Mad cow disease helped pull in the reins on an industry that was getting out of control. In 1997, the FDA ruled that the rendered products of cattle, sheep, deer and goats could no longer be fed to other ruminants. They also took steps to remove from the food supply the types of meat tissue most likely to carry BSE, including the small intestine, spinal cord, brain and other nervous tissue.
In 2004, the agency also banned the practice of feeding mammalian blood products to cattle, because new research showed that blood also can transmit BSE. Blood was a common ingredient in the milk “replacer” fed to dairy calves. Feeding poultry litter was banned as well. Poultry litter is a polite term for the blanket of manure, shavings, spilled feed, dead birds and feathers that accumulates on the floor of large poultry operations. It can be a hidden source of BSE-infected beef, because the FDA still allows meat and bone meal from cattle to be fed to chickens.
The beef industry now uses a mechanical process called Advanced Meat Recovery (AMR) to strip every scrap of meat from the bones. AMR increases the risk that spinal cord and other nervous tissue that can harbor BSE will enter the food supply. The Food Safety and Inspection Service has tightened the regulations about which parts of the animal can be stripped, but the process is not risk free.
Most of the beef we now consume comes from cattle that were born after the United States Department of Agriculture (USDA) removed the most hazardous ingredients from cattle feed and banned sensitive beef tissue from the human food chain. Therefore, your risk of vCJD is lower than it was a couple years ago and much lower than it was 10 years ago.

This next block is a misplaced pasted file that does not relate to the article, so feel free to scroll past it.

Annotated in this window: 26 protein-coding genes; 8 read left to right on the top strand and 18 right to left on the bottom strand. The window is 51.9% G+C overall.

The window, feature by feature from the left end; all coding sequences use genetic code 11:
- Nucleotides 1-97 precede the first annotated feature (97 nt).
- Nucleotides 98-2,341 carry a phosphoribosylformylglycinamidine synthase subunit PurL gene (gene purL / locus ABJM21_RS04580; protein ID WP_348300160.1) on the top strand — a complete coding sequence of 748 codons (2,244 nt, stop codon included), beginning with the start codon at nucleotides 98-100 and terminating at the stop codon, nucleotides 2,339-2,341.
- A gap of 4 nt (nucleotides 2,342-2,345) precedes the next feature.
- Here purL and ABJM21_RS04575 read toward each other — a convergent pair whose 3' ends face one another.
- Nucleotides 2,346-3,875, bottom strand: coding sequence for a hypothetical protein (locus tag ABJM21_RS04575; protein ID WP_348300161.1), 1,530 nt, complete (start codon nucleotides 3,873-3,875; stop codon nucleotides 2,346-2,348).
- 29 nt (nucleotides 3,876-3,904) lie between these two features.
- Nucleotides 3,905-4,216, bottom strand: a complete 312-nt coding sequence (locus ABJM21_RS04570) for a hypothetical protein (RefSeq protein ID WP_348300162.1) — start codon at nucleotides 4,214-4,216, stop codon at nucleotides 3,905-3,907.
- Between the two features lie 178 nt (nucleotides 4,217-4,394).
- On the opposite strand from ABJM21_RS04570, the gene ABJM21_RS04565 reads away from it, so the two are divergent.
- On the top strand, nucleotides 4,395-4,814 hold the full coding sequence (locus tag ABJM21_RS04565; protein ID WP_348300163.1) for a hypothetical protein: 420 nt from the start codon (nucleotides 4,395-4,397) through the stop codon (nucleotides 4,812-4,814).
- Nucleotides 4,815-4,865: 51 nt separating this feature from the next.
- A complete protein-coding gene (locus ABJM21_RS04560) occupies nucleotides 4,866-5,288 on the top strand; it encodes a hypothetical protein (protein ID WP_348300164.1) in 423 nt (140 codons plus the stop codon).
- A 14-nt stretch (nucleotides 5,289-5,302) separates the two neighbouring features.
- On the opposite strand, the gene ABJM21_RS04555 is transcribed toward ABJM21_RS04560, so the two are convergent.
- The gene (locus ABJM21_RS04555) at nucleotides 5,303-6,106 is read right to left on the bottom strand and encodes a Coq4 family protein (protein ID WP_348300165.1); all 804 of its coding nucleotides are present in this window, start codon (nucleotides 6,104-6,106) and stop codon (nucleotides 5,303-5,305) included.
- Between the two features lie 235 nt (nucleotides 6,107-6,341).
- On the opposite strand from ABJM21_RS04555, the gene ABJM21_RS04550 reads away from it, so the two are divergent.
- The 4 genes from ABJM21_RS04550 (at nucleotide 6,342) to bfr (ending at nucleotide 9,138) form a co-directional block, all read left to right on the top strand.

For many people, however, these safeguards are not enough. Some maintain that the USDA is testing too few cattle to get an accurate measure. In other words, if they tested more animals, they’d find more disease. Another cause for concern is that BSE has been found in ordinary meat from sheep, not just the brain, intestines and spinal cord. Some fear that prions might be found in the steaks and roasts of cattle, as well.
Centralized beef processing magnifies whatever danger exists. If tissue from just one BSE-infected cow is ground into hamburger and mixed with meat from other cattle, tons of meat would be contaminated. This is what has happened many times already with E. coli 0157:H7 contamination. Unlike other food-borne diseases, cooking does not destroy the prions that cause mad cow disease.
Japanese health authorities are equally skeptical about the safety of U.S. beef. To protect the health of Japanese citizens, they test every animal for BSE, including the beef imported from the United States. Many people urge the United States to adopt the same rigorous standards.